Things barely improved in 2009-10. Amur finished 21st, out of playoffs again, this time again with 60 points and only 12 wins in regular time (plus three in overtime and six in the shootouts). Former Montreal Canadiens' and Columbus Blue Jackets' David Ling did the best in offense with 32 points, while Alexei Kopeikin and Ruslan Khasanshin were the best goal scorers with respectively 16 and 14 goals. All in all, it's only 129 goals that the team scored, 18 better than the previous season, but still fourth worst in the league. Oleg Belkin had to miss the whole season, while Peter Nylander left the team after ten game to go back in Sweden, joining Timrå IK of the Elitserien. The defence was not as solid as the previous season, with Turkovsky retired and Kostyuchenok traded to HC Spartak Moscow after 14 games. The result was 187 goals against, 29 more than the previous season. Former NHL veteran and Stanley Cup winner Nolan Pratt ended up being the fourth defenceman on the team in icetime and finished the season with 11 points and a -14 +/- rating. Fortunately, despite playing a disappointing season, Khabarovsk could still count on the 4th highest average attendance in the league, with an average of 7,100 fans per game.



2nd KHL Cup of Hope (1): 2013

Season-by-season KHL record[edit]

Note: GP = Games played, W = Wins, L = Losses, T = Ties, OTL = Overtime/Shootout Losses, Pts = Points, GF = Goals for, GA = Goals against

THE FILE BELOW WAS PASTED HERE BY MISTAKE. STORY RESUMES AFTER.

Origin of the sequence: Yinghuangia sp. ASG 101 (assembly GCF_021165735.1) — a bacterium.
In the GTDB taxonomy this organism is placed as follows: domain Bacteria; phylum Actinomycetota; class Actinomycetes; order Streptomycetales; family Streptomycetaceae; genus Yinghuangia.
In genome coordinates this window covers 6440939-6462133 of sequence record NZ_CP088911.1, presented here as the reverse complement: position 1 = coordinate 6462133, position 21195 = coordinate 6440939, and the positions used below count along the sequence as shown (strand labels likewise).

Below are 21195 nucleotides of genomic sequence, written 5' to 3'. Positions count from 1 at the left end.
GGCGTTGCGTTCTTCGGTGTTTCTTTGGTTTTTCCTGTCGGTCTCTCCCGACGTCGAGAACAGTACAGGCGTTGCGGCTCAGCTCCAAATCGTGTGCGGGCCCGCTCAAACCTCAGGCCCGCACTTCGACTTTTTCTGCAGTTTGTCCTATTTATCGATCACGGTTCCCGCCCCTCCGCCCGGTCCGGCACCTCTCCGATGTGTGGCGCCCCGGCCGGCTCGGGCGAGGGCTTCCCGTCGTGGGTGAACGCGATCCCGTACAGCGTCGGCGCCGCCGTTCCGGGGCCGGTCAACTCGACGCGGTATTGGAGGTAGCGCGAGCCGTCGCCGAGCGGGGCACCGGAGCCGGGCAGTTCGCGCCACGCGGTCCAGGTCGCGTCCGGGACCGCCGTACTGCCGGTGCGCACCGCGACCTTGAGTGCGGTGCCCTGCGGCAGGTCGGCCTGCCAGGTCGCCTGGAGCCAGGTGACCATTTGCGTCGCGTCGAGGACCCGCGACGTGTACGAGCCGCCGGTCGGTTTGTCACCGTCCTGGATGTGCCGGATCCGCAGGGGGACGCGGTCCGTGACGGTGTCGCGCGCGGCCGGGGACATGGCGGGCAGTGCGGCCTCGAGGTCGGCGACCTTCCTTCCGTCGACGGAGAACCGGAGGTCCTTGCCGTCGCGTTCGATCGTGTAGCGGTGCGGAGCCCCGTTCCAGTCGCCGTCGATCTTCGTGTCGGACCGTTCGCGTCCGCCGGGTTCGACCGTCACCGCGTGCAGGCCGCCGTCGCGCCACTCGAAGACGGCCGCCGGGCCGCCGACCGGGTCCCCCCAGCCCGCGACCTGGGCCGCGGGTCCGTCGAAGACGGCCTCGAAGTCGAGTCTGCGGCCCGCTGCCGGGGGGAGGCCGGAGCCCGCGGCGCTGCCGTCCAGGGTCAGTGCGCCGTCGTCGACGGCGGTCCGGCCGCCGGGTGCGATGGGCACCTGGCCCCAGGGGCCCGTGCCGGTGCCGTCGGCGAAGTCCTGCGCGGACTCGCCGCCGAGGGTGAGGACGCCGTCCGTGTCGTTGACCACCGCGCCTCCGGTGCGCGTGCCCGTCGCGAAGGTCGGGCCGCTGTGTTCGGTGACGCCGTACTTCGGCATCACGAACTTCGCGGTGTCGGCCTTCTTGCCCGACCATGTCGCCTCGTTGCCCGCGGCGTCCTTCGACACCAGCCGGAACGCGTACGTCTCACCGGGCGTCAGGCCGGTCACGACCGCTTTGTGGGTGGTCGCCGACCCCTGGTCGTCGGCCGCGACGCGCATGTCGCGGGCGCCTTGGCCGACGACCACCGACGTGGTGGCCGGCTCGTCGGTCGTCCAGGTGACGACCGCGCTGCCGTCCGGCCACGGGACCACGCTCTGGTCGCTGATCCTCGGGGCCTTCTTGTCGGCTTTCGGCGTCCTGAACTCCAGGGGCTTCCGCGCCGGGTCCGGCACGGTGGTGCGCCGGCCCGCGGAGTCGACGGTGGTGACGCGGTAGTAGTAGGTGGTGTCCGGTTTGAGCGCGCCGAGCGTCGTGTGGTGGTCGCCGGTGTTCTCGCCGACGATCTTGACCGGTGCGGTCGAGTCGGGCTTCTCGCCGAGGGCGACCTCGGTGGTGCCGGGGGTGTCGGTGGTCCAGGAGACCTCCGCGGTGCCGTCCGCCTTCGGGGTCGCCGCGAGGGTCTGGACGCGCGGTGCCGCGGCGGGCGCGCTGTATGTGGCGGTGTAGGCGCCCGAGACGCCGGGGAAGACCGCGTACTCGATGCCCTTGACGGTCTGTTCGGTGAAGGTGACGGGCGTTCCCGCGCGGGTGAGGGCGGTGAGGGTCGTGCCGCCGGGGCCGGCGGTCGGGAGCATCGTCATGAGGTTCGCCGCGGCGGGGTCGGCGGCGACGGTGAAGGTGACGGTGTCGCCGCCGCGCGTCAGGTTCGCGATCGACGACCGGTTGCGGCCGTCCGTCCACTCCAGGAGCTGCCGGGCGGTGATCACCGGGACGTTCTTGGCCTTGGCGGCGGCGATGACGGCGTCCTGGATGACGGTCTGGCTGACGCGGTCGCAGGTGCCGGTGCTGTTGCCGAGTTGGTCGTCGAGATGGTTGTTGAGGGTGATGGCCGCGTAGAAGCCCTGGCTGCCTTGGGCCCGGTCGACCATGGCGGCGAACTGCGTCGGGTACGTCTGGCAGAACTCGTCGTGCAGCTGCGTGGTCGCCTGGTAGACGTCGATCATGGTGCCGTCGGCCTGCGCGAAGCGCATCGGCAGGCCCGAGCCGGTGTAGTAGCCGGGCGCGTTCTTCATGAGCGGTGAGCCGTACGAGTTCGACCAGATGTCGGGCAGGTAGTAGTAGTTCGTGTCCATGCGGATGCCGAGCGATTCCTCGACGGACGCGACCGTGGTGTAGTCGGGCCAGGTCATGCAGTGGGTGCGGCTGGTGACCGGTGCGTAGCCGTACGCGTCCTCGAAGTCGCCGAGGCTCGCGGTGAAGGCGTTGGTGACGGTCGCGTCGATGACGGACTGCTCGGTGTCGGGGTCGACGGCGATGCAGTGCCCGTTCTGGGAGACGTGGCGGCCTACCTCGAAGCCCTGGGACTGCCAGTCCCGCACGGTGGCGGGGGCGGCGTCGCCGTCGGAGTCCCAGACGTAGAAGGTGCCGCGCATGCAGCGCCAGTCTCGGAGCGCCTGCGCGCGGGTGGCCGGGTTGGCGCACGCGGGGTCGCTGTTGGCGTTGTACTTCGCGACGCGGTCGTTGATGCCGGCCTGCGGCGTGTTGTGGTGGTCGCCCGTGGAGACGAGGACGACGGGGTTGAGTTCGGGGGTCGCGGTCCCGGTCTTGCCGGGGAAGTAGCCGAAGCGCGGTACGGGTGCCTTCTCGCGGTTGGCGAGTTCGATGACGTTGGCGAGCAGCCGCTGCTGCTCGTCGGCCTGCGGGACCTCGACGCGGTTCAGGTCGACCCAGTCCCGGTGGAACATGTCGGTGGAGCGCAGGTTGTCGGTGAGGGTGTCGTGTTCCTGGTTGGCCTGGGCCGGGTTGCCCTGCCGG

Season GP W L OTL Pts GF GA Finish Top Scorer Playoffs
2008–09 56 15 30 1 60 111 158 6th, Kharlamov Oleg Belkin (25 points: 11 G, 15 A; 50 GP) Did not qualify
2009–10 56 12 29 2 60 129 187 5th, Chernyshev David Ling (32 points: 8 G, 24 A; 46 GP) Did not qualify
2010–11 54 13 32 4 50 112 173 5th, Chernyshev Radik Zakiev (25 points: 12 G, 13 A; 54 GP) Did not qualify
2011–12 54 23 21 2 84 166 139 4th, Chernyshev Jakub Petružálek (50 points: 22 G, 28 A; 54 GP) Lost in Conference Quarterfinals, 4-0 (Avangard Omsk)
2012–13 52 11 35 0 44 115 167 6th, Chernyshev Jakub Petružálek (33 points: 15 G, 18 A; 41 GP) Did not qualify


Current roster[edit]

Updated July 28, 2015.[2][3]

# Nat Player Pos S/G Age Acquired Birthplace
37 Russia Akhmetov, RafaelRafael Akhmetov LW/C L 27 2014 Leninogorsk, Russian SFSR
Russia Alexeyev, SergeiSergei Alexeyev D R 21 2015 Moscow, Russia
Russia Alikin, EvgenyEvgeny Alikin G L 21 2015 Perm, Russia
Russia Andryukhov, IlyaIlya Andryukhov G L 25 2015 Barnaul, Russia
13 Russia Bashkirov, RuslanRuslan Bashkirov LW L 23 2012 Perm, Russia
Russia Borodkin, IvanIvan Borodkin G L 22 2015 Novokuznetsk, Russia
15 Russia Byvaltsev, AlexeiAlexei Byvaltsev C L 21 2015 Magnitogorsk , Russia
71 Russia Borodkin, DenisDenis Borodkin LW/C R 25 2015 Nizhnekamsk, Russia
Russia Goroshansky, AlexanderAlexander Goroshansky C L 29 2015 Moscow, Russian SFSR
Russia Grachev, EvgenyEvgeny Grachev C L 25 2015 Khabarovsk, Russian SFSR, Soviet Union
91 Russia Katsuba, StanislavStanislav Katsuba W L 24 2014 Khabarovsk, Russian SFSR